Covedale’s “On The Town” is a Night Well-Spent

The entire cast is vivacious and tireless

Review by Nathan Top

Based on an original idea by Tony-decorated choreographer Jerome Robbins, “On the Town” tells the story of three navy sailors, Gabey, Ozzie, and Chip, who are ported in New York for twenty four hours. Wanting to find a date for that evening, Gabey sets his sights on Ivy Smith, whom he sees on a subway poster as the June “Miss Turnstiles” winner. With loyal wingmen Ozzie and Chip to assist, Gabey begins a wide search across New York for the elusive Ivy Smith, hoping to have a date with her before their time at port runs out. 

Director and choreographer Genevieve Perrino takes on the ambitious show with deliberate, focused vision. The production feels like a cartoon come-to-life, with elaborate dance numbers and animated character-acting performed by the cast. Genevieve and Maggie Perrino’s choreography does a significant amount of the storytelling, similar to Robbins’s original concept of a story told as a ballet. The light, breezy optimistic story (with exceptionally snappy dialogue by writers Betty Comden and Adolph Green) almost takes a backseat to the extensive dance numbers of the show. Scenic designer Brett Bowling has created a versatile set, taking the audience from a ship port to a subway to an apartment to several different night clubs. “On The Town” is as cinematic as a stage musical can get.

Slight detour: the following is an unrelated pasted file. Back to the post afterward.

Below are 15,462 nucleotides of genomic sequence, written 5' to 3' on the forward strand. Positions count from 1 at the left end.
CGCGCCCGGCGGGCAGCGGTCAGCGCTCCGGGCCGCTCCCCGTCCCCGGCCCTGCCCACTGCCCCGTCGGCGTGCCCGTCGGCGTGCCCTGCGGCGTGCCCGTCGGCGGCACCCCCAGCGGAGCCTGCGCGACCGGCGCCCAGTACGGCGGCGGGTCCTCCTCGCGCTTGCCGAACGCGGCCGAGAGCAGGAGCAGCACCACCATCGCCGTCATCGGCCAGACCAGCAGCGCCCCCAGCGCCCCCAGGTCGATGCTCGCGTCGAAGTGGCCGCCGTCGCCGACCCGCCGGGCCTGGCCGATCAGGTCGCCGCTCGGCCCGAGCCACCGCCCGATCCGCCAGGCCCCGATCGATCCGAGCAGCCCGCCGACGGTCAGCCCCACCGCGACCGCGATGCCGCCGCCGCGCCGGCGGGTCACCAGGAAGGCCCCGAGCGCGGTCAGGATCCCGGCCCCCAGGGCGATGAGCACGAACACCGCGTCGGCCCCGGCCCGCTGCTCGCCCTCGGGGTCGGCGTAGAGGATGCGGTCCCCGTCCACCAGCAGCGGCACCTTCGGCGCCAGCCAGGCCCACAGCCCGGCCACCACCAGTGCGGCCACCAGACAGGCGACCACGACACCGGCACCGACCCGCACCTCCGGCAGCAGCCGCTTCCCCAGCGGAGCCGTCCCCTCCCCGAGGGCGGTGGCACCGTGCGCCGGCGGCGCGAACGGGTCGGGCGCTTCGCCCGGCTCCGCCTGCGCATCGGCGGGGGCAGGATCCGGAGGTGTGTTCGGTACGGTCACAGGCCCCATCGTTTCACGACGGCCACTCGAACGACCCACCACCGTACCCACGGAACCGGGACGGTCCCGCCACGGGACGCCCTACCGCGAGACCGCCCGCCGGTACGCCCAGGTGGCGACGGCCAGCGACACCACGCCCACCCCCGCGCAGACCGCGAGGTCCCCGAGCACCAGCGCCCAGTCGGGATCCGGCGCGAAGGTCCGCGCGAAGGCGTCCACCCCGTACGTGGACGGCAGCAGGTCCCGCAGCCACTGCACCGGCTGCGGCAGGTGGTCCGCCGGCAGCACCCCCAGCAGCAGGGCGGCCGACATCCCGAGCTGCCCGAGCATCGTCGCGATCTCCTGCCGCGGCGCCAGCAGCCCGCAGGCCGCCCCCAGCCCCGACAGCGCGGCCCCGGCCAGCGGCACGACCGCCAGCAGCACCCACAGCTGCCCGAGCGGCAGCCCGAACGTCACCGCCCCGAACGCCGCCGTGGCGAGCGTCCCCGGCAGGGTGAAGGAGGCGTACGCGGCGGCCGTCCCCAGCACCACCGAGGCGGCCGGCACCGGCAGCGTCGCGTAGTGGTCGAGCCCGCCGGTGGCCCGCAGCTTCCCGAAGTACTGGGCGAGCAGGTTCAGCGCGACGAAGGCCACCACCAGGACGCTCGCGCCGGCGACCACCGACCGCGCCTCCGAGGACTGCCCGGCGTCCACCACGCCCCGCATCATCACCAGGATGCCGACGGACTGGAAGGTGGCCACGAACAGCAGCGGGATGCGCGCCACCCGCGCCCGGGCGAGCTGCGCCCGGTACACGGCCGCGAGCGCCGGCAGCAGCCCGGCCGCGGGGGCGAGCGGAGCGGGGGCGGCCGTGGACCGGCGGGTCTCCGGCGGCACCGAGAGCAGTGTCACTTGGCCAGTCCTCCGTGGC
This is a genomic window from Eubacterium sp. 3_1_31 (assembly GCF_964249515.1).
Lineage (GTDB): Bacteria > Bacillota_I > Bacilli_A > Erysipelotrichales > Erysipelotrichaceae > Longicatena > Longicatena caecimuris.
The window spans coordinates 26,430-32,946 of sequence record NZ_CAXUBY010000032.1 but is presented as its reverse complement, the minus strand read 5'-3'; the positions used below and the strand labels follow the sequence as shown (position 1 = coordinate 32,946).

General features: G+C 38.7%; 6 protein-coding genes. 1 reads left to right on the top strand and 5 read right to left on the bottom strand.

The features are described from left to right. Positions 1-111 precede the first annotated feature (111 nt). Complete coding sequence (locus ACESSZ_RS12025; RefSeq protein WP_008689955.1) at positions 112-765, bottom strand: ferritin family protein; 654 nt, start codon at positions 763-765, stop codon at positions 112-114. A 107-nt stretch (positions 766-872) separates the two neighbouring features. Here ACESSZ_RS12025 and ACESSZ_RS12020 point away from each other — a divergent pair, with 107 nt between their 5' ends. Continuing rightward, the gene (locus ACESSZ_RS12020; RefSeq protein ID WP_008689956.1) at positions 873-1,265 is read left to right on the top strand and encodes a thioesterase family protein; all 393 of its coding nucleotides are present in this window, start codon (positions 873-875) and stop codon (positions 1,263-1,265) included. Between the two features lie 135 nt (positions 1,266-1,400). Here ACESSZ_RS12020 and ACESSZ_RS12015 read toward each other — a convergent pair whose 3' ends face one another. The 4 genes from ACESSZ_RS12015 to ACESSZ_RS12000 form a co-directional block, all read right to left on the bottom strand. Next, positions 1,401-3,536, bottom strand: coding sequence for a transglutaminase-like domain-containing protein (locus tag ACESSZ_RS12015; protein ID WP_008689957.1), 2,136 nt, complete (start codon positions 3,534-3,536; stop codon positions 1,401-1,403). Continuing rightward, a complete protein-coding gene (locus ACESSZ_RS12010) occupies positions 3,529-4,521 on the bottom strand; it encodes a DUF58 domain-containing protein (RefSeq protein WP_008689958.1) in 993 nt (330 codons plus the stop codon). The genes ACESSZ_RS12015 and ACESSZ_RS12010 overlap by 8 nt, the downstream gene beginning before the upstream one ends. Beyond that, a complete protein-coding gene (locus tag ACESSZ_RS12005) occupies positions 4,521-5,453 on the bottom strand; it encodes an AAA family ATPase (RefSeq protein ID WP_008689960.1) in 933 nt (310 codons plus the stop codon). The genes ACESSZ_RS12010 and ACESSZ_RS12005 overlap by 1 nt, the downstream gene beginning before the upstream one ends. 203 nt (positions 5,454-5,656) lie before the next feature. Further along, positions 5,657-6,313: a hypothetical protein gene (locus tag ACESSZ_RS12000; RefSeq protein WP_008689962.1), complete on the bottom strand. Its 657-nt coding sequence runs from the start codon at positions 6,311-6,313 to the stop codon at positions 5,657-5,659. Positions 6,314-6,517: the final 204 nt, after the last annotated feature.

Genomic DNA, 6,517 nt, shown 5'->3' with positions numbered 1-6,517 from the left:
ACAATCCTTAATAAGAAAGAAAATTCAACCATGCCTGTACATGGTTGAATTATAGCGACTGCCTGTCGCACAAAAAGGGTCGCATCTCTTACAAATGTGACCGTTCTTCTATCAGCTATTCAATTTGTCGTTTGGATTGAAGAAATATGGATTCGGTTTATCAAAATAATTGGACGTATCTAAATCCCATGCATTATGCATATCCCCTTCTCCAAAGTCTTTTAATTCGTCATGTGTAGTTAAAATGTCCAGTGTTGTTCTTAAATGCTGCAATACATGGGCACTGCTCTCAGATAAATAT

One thing this production does well is conceal how difficult this show is. In contrast with the frivolous and occasionally glib script, Leonard Bernstein’s score is no joke and the live pit of seven musicians does a respectable job with the music, specifically with the challenging ballet numbers filled with exposed soloistic lines and fluctuating levels of tonality. 

The cast is more than sufficient for the sneaky demanding show. Christopher Wells as the idealistic Gabey is adorable and does a beautiful job on my favorite song of the show, “Lucky To Be Me.” Gabriel Kanai Nakata and Anna Rae Brown as Chip and Hildy have hilarious comedic chemistry in the tunes “Come Up To My Place” and “I Can Cook, Too.” Christian Arias and Kali Marsh also do exceptional work on their number “Carried Away.” Kate Stark as Ivy Smith does a beautiful and surprisingly heart-rending job on the ballet “Presentation of Miss Turnstiles” while Nick Godfrey and Cassidy Steele showcase their character-acting chops as Pitkin and Lucy Schmeeler. The entire cast is vivacious and tireless in this coruscating production. 
If you are looking for a fun and entertaining evening, Covedale’s rib-tickling “On The Town” is the place to be. Running now through April 10th, tickets can be purchased here.

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